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Home » Landlord » Should You Rent or Sell the Inherited House? – Detailed Comparison

If you’re reading this, chances are that you have no idea what to do with a house you’ve inherited. You see, inheriting a house isn’t always good news, as some people (such as yourself, perhaps) don’t plan to live in it. Perhaps its distance is too far away or it’s in a poor state that would require extensive – and expensive –  repairs.

Fortunately, you have plenty of options if you don’t intend to live in it. You can, for instance, sell it for a profit. You could also rent it out if you’re interested in the life of a landlord. The choice, however, depends on certain factors such as the property’s value. In this article, we’ll go over the pros and cons of these two choices so you can decide what to do with your property.

So, You Inherited a House. Now What?

When you inherit a property, you have plenty of options. For one, you can consider the property as your residence. Otherwise, you could sell it for profit, or rent it out to earn rental income. Whatever you decide to do is up to you. However, you should carefully consider whether or not the property can still be sold at a profit, or if it would make more sense to rent it out for now.

A reputed property management company can crunch the numbers for you to pinpoint the more profitable option. As a rule of thumb, you should go for the option that guarantees more money.

Renting Out an Inherited Property: Pros and Cons

Renting Out an Inherited Property: Pros and Cons

Want to rent out your inherited property? When you rent it out, you will basically have a buy-and-hold investment. Here are a couple of its pros and cons:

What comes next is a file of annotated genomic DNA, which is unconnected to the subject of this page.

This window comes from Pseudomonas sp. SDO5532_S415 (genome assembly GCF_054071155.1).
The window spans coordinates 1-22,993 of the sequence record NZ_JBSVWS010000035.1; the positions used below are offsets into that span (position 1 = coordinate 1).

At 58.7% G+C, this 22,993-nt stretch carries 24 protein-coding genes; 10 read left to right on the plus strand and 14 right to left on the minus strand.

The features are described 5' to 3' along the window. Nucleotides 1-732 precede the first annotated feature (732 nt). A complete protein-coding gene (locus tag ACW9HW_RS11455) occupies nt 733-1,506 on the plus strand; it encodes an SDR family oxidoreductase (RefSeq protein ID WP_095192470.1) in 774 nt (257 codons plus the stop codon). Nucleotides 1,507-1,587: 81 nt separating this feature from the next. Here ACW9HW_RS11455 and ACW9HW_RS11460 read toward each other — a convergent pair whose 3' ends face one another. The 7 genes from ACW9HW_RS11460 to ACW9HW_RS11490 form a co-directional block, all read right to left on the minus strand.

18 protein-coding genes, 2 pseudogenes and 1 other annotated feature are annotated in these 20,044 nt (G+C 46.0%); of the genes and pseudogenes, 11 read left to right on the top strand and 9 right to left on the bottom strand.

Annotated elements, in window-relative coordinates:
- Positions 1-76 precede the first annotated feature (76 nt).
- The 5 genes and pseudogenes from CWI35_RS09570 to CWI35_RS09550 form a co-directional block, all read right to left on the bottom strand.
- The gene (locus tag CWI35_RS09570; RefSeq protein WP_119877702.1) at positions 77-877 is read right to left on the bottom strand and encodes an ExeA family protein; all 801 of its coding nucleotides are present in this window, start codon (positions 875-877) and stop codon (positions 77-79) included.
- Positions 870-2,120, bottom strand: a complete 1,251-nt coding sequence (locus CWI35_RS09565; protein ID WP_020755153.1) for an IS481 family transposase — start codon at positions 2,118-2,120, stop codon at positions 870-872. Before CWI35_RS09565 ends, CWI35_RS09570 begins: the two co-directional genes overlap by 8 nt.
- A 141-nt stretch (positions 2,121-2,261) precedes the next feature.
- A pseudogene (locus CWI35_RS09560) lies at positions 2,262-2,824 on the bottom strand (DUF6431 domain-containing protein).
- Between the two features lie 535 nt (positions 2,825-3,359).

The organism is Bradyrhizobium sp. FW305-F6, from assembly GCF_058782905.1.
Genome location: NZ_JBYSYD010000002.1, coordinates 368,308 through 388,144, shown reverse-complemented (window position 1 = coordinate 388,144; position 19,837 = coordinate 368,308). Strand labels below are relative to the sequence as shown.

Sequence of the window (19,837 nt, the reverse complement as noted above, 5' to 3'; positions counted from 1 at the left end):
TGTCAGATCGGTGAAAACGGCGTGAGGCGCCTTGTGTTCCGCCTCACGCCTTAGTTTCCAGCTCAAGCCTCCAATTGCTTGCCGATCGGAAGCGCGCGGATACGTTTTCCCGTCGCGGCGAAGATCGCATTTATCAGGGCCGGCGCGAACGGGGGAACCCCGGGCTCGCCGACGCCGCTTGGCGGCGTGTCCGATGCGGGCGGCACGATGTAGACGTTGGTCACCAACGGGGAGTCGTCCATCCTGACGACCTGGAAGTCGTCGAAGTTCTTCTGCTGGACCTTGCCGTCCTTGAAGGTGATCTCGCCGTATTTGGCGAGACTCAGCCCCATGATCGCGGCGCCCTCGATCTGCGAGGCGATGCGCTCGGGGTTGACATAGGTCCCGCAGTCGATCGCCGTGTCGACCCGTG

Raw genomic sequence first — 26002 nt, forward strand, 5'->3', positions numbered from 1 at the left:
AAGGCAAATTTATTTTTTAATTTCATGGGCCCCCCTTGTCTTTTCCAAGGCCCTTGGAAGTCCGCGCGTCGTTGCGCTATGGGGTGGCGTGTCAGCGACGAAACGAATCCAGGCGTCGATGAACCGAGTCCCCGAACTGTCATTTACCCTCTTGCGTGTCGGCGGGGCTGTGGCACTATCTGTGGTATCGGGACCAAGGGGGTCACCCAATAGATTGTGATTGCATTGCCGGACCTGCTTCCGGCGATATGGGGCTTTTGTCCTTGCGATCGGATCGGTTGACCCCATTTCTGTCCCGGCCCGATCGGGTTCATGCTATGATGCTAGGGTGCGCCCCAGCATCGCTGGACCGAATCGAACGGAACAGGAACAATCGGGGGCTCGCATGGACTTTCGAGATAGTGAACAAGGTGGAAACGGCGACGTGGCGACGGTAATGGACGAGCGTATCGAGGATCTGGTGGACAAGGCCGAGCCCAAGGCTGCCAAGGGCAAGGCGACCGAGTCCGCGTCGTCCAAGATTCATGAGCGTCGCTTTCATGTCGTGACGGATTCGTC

Pros of Renting Out an Inherited Property

By renting it out, you’ll be able to generate income for years to come. The best part? If you partner with a property management firm, you won’t need to lift a finger, as they will do everything for you. Whether you rent it out as a short-term rental or a “regular” rental, you’ll be able to benefit from a consistent cash flow. Rental income can help pay for your day-to-day needs, particularly if you’re retired.

And as you earn rent, you can claim certain tax deductions, such as deductions for depreciation, property management fees, legal fees, and more. Plus, over time, the property’s value will increase, so you can sell it for more profit in the future.

In addition, if you don’t want to live in the inherited property now, however you want to in ten, twenty years or so, you should rent it out for now. That way, when the time comes, you won’t have to purchase a new property as you already own one. In short, while you wait until you’re ready, you can rent it out and earn extra income.

You can even convert the property into a vacation home which you’ll only rent out for a few weeks per year!

Cons of Renting Out an Inherited Property